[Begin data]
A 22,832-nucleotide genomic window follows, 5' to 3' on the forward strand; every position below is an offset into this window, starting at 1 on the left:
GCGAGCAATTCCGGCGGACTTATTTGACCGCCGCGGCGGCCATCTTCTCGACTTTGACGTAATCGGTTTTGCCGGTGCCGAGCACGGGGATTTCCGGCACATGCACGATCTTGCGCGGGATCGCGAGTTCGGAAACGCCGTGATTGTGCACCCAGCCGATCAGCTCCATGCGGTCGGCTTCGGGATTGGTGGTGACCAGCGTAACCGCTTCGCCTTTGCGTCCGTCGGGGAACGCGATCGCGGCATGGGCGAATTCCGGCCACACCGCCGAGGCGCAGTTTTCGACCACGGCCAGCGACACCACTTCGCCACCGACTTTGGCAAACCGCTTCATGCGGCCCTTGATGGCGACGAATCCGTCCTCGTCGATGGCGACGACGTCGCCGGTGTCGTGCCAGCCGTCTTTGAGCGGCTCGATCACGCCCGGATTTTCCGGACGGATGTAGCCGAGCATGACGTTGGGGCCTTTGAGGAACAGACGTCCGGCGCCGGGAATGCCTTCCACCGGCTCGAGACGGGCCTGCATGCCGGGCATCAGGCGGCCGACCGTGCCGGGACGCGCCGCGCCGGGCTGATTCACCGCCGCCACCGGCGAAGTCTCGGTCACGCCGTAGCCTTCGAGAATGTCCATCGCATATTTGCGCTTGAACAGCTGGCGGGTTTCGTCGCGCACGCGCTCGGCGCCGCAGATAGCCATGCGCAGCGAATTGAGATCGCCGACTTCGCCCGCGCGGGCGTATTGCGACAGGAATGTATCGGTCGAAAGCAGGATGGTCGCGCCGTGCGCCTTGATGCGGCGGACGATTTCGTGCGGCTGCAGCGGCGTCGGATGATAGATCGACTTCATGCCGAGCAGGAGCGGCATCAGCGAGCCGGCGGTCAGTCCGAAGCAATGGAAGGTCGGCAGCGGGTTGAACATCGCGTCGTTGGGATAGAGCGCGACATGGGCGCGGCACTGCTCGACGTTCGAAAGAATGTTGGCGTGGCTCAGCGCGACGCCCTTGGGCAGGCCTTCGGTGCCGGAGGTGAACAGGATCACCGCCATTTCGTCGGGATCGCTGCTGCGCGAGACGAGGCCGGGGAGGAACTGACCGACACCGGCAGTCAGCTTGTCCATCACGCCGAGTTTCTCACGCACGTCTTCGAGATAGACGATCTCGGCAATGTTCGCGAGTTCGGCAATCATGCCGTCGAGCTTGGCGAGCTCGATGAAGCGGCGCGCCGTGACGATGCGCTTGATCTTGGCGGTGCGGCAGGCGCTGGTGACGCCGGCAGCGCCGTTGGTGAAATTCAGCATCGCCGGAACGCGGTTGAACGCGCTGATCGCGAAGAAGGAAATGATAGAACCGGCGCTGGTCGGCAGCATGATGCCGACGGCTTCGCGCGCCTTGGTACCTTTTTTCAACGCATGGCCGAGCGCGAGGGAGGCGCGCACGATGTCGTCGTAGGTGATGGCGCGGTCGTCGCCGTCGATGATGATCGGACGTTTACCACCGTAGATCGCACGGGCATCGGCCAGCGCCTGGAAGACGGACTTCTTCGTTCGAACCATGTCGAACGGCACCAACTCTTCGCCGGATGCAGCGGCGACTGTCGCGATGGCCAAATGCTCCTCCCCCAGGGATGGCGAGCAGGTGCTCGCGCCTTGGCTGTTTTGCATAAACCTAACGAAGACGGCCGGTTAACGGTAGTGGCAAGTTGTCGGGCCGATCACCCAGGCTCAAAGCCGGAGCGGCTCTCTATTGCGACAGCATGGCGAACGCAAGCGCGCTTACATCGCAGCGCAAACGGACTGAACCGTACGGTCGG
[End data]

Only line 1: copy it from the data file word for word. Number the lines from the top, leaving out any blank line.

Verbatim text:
A 22,832-nucleotide genomic window follows, 5' to 3' on the forward strand; every position below is an offset into this window, starting at 1 on the left: